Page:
Journalists, PR, and Baseball

The trend of journalists joining the ranks of public relations professionals is hardly new.

These former reporters weren’t just covering politics, crime and real estate. Some, like myself, made our living covering sports. Despite how glamorous some think a sports writer’s job is, the profession faces the same deadline, competitive and economic (downsizing) pressures as those outside of what some refer to as the “toy department.”

“Wow, you get to paid to watch sports all day. What a dream job,” is a phrase I often heard from people I came across when I worked as a sports writer. It was indeed a good — albeit not the most lucrative — job, although sports writers face the same pressures as other jobs within journalism. Cutbacks have decimated sports departments in newspapers around the nation. Digital jobs have helped offset some of those losses, but not at the numbers to offset those who have lost jobs in more traditional forms of journalism.

That doesn’t necessarily mean that these sports writers abandon athletics entirely. My first job outside of journalism came from a Los Angeles-based sports PR firm where I worked on various sports accounts, including NFL, NASCAR, pro bowling, extreme sports and beach volleyball. I also have friends who left sports writing who went into Sports Information Director type roles with collegiate athletic programs or ended up working on the event side of sporting events they may have once covered.

Having been a chair of the PRONet Committee for the last three years, I often receive emails asking “Do I have to work in PR to attend your networking event? I used to be a journalist and am looking to make a career change, possibly go into PR.” And the answer I always give is, “No, you don’t have to be currently working in PR. Please come out and network with our members and PR professionals and connect with others who may have the same goals as you, and can offer insight into working in PR.”

I myself migrated to more traditional public relations in the years since and currently work for a broadcast PR firm outside of DC. In fact, I found my job after attending a few PRONet Happy Hour networking events a few years ago. At the time I had recently moved from LA to DC, I didn’t know anyone in the DC PR community, but was happily surprised how warm and receptive people were at the PRSA events, so much so that I joined PRSA and ended up becoming chair of the PRONet Committee.

Although I may not work in sports regularly anymore, I still remain an avid sports fan — especially when it comes to the San Francisco Giants and San Jose Sharks — and I do crossover into my old territory professionally on occasion.

I’ll also be in some familiar surroundings when it comes to the “Take Me Out to the Ballgame!” hosted by the PRSA-NCC PRONet Committee at Nationals Park on May 16. (embed link: The event is $10 for PRSA and WWPR members and $15 for non-members. (Registration cost covers entrance to stadium and seating.) The deadline to register is May 14.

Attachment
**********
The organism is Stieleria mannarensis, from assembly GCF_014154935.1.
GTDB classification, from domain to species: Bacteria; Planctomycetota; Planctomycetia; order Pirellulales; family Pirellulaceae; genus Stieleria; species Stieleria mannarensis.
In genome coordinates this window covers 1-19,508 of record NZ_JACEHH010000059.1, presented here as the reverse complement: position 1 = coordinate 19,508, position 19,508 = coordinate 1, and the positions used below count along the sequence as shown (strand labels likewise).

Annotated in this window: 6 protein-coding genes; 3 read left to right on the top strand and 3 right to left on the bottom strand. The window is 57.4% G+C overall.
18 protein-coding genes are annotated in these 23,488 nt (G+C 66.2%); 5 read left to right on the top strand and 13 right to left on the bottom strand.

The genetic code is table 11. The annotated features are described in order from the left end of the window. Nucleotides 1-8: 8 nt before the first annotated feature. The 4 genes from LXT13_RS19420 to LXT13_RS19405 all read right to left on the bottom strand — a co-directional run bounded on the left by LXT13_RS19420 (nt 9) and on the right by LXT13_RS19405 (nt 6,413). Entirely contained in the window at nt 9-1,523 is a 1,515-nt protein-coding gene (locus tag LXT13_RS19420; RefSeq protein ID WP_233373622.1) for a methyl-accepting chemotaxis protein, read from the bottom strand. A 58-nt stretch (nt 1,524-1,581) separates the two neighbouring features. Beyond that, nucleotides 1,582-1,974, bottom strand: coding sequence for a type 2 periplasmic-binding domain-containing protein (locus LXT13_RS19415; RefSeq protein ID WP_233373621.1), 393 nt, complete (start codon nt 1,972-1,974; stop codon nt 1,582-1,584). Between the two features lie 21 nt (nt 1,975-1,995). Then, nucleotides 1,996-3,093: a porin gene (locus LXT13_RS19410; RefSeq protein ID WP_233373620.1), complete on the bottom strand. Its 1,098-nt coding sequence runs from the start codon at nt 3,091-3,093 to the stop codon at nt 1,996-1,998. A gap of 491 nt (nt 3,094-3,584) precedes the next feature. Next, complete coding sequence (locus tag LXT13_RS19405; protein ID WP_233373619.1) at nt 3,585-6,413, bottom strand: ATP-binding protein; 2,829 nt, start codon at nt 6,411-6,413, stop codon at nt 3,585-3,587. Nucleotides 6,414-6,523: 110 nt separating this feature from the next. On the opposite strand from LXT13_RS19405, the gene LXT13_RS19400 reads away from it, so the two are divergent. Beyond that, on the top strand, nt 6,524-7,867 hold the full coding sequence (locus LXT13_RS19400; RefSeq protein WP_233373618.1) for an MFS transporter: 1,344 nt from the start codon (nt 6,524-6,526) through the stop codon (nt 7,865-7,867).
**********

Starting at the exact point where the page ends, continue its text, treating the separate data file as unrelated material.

We’ll be meeting at the auxiliary bar next to the Red Loft Bar. It’s isn’t a place where sports writers visit — at least while they’re working. We will, however, have some DC-based sports writers, editors and bloggers (on their off time) in attendance. It’s your opportunity to ask them what their jobs are all about and learn how they interact with PR/Communications professionals in their jobs.

And well, who doesn’t love a winner? The Nats are currently in first place in their division and off to a great start. Come out, cheer them on, and meet some interesting people in the process.

Sherry Perez is a Senior Account Executive at Lyons Public Relations in Kensington, MD and Co-chair of the PRSA-NCC PRONet Committee

One thought on “Journalists, PR, and Baseball

  1. I think that it is a good idea for sports writers and sports PR professionals to build relationships and network. They can help each other out. It’s even a good idea for any journalist to network with PR professional or vice versa. There are many different jobs that relate to PR. Sports Information is something that interests me. Just like Journalism, PR is one of those jobs that isn’t restricted to a certain industry. Journalism and PR can be in sports, entertainment, financial, business and other industries. For example, you work for a broadcast PR firm. I’m not entirely sure if I’m correct but you do PR for businesses in T.V. and radio. I agree in that you and other the sports writers shouldn’t abandon writing in sports but I think that’s good that you take a break from the industry you are used to for a while and learn about other industries. I wonder if there is a PRONet Committee or anything like it at my local PRSA chapter where I can go and network with others in the sports industry. This was an interesting article because being a graduate student in sport media and branding and a Public Relations major in my undergraduate, I like to see some of the possible choices I have for work. Which I’m finding out I have a lot of choices.

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